Bran­don Olden­burg

National Post (Latest Edition) - - SATURDAY FEATURE - Week­end Post Week­end Post

A black crow perched on a wooden bench stares at you omi­nously. Your eyes meet, and poof – you’re the crow now, look­ing back at where you were just stand­ing. You glance around. It’s late at night, pitch dark, the mid­dle of some kind of wait­ing area or plat­form. Then the train ar­rives: there’s another crow, perched this time just in­side the ca­boose, and you can tell that if you lock eyes again you’ll tele­port on board.

This is Man­i­fest 99, a short-form vir­tual-re­al­ity ex­pe­ri­ence by Flight School Stu­dio. It is “screen­ing” – if that’s even the right word – as part of a fes­ti­val-ad­ja­cent VR in­stal­la­tion in a park near the Light­box, mounted ex­pen­sively un­der the aegis of Bell. “I never thought I would be at TIFF and have a plat­form like this to show off the work,” says Bran­don Olden­burg, Flight School’s chief cre­ative of­fi­cer and the cu­ra­tor of this in­stal­la­tion. “It’s not just an hon­our. It’s crazy.”

Bell in­vited Olden­burg to pro­gramme their VR plat­form as a leader in the field, and he has as­sem­bled a broad and in­trigu­ing se­lec­tion of vir­tual-re­al­ity work in dif­fer­ent styles and ver­nac­u­lars. But he in­sists what­ever ex­per­tise he has was only re­cently ac­quired. “We tell sto­ries at Flight School,” he says. “That is the most im­por­tant thing. VR just hap­pens to be one of the medi­ums we work with.” And even then they only work with it skep­ti­cally.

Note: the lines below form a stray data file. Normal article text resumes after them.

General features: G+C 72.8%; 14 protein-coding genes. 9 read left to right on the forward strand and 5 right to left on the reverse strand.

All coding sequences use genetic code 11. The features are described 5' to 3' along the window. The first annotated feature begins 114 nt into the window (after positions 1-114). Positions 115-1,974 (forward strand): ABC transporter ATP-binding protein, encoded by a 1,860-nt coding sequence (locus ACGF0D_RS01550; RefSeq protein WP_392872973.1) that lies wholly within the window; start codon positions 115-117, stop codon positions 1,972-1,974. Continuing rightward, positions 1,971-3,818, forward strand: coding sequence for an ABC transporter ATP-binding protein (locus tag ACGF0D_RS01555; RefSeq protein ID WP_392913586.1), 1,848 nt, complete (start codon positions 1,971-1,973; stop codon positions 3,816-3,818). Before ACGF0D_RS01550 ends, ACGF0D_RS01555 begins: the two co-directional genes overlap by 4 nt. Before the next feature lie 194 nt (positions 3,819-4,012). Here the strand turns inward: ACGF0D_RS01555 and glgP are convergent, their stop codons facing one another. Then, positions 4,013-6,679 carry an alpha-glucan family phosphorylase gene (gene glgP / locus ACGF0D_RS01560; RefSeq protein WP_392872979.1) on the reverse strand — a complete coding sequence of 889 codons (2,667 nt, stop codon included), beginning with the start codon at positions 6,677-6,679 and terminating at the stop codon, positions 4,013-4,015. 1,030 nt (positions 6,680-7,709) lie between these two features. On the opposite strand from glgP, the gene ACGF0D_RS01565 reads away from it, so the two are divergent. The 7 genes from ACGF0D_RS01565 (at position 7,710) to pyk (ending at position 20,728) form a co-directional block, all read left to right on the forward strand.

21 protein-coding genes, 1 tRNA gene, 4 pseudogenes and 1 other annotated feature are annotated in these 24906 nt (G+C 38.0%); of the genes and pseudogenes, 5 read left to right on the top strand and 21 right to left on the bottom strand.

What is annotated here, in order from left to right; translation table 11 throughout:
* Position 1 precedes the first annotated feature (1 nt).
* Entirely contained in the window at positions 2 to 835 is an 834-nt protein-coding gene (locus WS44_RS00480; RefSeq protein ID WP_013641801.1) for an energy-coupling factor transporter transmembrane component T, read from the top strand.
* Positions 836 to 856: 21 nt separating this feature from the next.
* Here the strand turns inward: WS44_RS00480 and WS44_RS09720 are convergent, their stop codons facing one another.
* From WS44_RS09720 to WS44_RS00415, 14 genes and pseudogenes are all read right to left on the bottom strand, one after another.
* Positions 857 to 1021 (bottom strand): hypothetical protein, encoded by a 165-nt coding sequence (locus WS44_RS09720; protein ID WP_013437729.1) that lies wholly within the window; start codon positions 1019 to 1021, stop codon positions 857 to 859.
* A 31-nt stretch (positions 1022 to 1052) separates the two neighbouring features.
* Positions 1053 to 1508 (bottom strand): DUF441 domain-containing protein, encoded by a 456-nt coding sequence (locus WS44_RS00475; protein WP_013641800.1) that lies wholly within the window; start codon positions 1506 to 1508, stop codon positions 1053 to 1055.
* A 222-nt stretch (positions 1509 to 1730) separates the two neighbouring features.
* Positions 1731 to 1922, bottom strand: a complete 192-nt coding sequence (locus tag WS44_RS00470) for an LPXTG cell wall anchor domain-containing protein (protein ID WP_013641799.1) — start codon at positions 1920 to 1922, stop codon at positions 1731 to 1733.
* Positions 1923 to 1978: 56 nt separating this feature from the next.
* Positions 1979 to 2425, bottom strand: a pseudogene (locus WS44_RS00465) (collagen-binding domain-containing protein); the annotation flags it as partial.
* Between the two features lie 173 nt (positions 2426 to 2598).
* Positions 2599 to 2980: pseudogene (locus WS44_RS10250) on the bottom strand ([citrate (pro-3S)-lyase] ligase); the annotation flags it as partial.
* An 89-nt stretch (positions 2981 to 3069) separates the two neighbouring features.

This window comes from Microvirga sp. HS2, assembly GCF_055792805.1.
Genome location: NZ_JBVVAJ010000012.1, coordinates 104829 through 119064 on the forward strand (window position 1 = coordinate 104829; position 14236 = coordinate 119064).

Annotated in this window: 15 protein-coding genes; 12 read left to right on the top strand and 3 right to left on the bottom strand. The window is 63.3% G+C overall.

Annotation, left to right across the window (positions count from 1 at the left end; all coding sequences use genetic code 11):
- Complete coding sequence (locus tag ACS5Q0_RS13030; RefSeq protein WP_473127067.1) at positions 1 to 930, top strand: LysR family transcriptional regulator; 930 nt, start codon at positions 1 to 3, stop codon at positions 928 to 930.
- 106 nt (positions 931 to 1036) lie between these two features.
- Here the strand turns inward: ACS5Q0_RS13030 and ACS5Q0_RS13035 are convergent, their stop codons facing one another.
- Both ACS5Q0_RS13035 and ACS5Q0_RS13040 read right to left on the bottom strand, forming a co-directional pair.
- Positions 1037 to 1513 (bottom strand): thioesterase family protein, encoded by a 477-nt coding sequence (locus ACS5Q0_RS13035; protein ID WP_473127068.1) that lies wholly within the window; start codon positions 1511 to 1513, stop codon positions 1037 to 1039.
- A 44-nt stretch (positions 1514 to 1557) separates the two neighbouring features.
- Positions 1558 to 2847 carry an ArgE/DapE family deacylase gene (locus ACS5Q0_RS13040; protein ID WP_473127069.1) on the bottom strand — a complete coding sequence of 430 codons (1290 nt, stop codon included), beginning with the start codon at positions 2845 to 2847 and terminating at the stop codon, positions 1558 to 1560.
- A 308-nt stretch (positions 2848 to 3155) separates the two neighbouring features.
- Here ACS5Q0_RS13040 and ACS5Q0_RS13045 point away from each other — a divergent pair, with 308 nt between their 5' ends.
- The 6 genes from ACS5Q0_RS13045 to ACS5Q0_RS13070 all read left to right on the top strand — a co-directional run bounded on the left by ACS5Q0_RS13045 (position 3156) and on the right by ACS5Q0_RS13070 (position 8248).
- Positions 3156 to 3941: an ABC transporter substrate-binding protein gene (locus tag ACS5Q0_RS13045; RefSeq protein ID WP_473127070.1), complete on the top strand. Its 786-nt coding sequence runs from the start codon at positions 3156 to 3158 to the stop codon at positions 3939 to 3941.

“I was re­ally anx­ious about mov­ing into VR as a space to work in,” he says. “Some­times you can be so much on the cut­ting edge of tech­nol­ogy that you’re there too soon, and no one cares.” A few years ago he and his team de­vel­oped a project in the then-bur­geon­ing “aug­mented re­al­ity” space for Playsta­tion: it was called Digg’s Nightcrawler, and it seemed like the fu­ture. “It’s to­tally ob­so­lete now,” he laughs. “It was just too soon. That ex­pe­ri­ence paved the way for us to ex­per­i­ment with new medi­ums, but it also made us timid about VR.”

Many peo­ple still are. It’s telling that this pro­gramme has been rel­e­gated to the out­skirts of the fes­ti­val rather than com­mand­ing a side­bar within TIFF proper. Other fes­ti­vals have been more open to the con­cept. “Sun­dance this year was eye-open­ing,” Olden­burg says. “It al­most seemed more like a VR fes­ti­val than a film fes­ti­val.” This bodes well, he be­lieves, for the fu­ture of the medium – and for a per­ma­nent place in the fes­ti­val of fes­ti­vals. “You look around at all this VR stuff. This is the world we live in now.”

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